I have not tried it yet but the barns and noble folks are homebrew friendly or as friendly as anyone on that scale has been so far. the nook color can easily be turned into a generic android device, so I assume that also means you could develop homebrew on the metal, not sure though, have not studied it.

You might look at always innovating, my experience with them was similar to the open pandora folks. These folks started with a modified beagleboard in a box with a display and batteries, then added a couple more products, any one of them should be very open, and homebrew friendly so you can write whatever level you want, boot and run on the metal, no problem. For the original product it was one of those wait for several months things.

I am hoping the raspberry pi becomes the next beagleboard but better.

BTW all hardware is proprietary, it is just a matter of whether they choose to provide programming information or not. vesa came about because no two vendors did it the same way, and that has not changed, you have to still read the dataseets and programmers reference manuals. But as you can see above I have only scratched the surface, and covered the sub or close to $100 items. If you are willing to pay in the thousands of dollars that greatly opens the door to graphics based development platforms that are well documented and relatively sandbox free. many are arm based since arm is the choice for phones, etc and these are phone-like, tablet-like, eval platforms.

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My Open Pandora experience has been much better. I recommend Open Pandora or any ARM Linux device, and to use the Linux framebuffer /dev/fb which will hide the hardware for you. I'm not sure how difficult it would be to program the GPU / video directly, if you want to do it without the OS; perhaps quite difficult. You could also use x68 Linux and /dev/fb. –  Sam Watkins May 12 '12 at 12:05

The Android emulator is such a beast; it runs a linux kernel and driver stack (including /dev/fb) that one can log into via the android debugger bridge, and run (statically linked) arm-linux-eabi applications. Framebuffer access is possible; see example.

The meta-question rather is, what do you mean by "low-level" graphics programming; no emulator is going to expose all the register and chip state complexity that's behind a modern graphics chip pipeline. But simple framebuffer contents manipulation (pixel buffer access) is surely simple enough, as is experimenting with software rendering in ARM assembly.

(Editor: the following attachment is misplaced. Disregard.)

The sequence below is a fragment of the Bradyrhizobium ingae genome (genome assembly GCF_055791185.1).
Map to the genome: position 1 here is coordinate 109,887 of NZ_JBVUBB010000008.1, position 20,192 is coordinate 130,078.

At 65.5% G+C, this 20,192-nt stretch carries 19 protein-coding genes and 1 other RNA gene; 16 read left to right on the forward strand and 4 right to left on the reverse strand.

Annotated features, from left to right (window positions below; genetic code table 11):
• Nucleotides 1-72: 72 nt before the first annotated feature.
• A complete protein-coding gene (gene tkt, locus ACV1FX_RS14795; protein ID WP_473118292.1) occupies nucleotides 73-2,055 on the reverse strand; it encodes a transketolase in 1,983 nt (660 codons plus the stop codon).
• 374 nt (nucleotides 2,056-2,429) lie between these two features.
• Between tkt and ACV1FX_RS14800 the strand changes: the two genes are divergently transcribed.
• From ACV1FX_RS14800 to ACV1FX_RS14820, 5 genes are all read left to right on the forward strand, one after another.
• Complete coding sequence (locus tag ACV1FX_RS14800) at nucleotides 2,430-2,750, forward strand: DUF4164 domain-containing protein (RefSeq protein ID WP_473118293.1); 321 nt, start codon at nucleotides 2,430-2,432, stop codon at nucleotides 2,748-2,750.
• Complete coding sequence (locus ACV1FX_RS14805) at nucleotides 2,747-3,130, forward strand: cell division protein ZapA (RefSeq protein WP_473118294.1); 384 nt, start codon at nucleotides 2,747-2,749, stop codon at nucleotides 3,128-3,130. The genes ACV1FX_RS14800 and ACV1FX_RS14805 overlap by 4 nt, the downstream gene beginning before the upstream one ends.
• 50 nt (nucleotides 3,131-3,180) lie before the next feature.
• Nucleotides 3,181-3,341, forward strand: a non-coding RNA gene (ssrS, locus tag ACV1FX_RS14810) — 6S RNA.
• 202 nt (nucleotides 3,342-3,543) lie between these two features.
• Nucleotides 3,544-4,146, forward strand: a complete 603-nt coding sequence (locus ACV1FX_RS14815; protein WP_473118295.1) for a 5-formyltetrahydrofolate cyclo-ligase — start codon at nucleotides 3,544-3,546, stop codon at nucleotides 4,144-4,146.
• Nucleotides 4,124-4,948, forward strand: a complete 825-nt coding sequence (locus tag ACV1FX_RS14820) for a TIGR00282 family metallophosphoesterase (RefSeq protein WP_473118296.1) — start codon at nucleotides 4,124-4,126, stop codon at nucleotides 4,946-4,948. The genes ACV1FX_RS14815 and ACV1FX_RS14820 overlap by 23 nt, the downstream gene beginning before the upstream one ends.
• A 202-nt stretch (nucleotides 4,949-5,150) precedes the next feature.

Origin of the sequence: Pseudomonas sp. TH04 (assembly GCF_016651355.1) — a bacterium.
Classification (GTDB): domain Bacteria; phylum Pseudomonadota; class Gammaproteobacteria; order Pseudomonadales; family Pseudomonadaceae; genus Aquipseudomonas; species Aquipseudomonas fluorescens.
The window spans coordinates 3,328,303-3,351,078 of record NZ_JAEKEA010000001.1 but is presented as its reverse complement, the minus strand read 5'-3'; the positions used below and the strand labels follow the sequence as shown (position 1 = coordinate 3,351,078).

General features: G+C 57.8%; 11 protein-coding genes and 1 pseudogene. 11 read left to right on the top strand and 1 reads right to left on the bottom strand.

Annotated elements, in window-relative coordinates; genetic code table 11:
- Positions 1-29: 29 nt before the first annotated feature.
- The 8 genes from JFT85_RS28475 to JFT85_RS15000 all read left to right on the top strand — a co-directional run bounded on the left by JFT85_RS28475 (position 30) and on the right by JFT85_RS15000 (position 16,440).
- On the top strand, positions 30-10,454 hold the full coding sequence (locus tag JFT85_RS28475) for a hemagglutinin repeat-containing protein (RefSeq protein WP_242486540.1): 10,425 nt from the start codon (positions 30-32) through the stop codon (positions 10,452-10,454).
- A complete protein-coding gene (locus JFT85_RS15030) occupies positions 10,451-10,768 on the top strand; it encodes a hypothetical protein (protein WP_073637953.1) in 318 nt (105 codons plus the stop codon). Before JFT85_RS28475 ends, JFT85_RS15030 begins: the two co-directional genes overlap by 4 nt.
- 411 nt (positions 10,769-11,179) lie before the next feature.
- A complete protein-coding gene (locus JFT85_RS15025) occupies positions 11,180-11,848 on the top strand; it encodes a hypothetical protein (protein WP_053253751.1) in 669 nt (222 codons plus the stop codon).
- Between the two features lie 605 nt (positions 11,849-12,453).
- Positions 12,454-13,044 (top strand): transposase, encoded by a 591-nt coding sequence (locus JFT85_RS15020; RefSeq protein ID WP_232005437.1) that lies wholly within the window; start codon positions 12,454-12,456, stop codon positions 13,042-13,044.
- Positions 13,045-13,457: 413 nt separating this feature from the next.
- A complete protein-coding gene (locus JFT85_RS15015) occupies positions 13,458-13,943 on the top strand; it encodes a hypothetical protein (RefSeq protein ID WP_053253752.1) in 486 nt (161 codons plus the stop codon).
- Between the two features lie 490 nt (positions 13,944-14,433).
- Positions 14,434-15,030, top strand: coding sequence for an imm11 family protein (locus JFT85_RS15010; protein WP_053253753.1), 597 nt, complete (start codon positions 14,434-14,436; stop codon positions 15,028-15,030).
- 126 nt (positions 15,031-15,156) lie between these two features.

Of course, things that you can do with the Android emulator you can also do with cheap physical ARM hardware, like the beagleboard and similar. Real complexity only begins when you want to access "advanced" things - that's anything accelerated functionality beyond just reading/writing framebuffer contents.

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Actually I was looking for a way to do bare bones assembly programming (that is without an OS that provides a /dev/fb abstractions or anything like that). Think more like: balau82.wordpress.com/2010/02/14/… –  Erik Aug 22 '11 at 10:43
Well, the Android emulator is QEMU. It boots a Linux kernel (and before that some sort of bootloader), so you could theoretically create your own bootloader/kernel for it as well. Not that I know anyone who's done that (the kernel ok, but not lower than that, and also not "a kernel but not a modification of the Linux kernel"). For what you hope to achieve, physical hardware would probably be best. –  FrankH. Aug 22 '11 at 15:09
In addition to that, the "/dev/fb abstraction" is one of the most useful / time-saving things when it comes to actually getting the screen switched on and configured (resolution / timings). Doing that by directly programming a graphics chip's registers is significantly more complex than the "VESA horrors" you mention in your question. –  FrankH. Aug 22 '11 at 15:13

New Answer

I recently came across this while looking for emulators to run NetBSD on, but there's a project called GXemul that provides a full-system computer architecture emulation with support for a variety of virtual devices and CPUs. The primary and most up-to-date core looks to be MIPS-based, but it also lists support for emulating the ARM architecture. It even includes an integrated debugger and it sounds like you can just assemble your code into a raw binary with some bootstrapping code and boot it as a kernel inside the emulator from the commandline.

Previous Answer

This isn't an emulator, but if you're interested in having a complete, ARM-based computer that you can develop whatever you want on that doesn't cost much, you should keep an eye on the Raspberry Pi project. They're very close to selling a complete, tiny, low-power ARM-based computer for $25 a piece. It has USB ports, ethernet, video out, and an SD card reader, and can boot Linux, although in your case you'd probably want to boot your own code and access the hardware directly.

EDIT: Looks like Erik already mentioned it.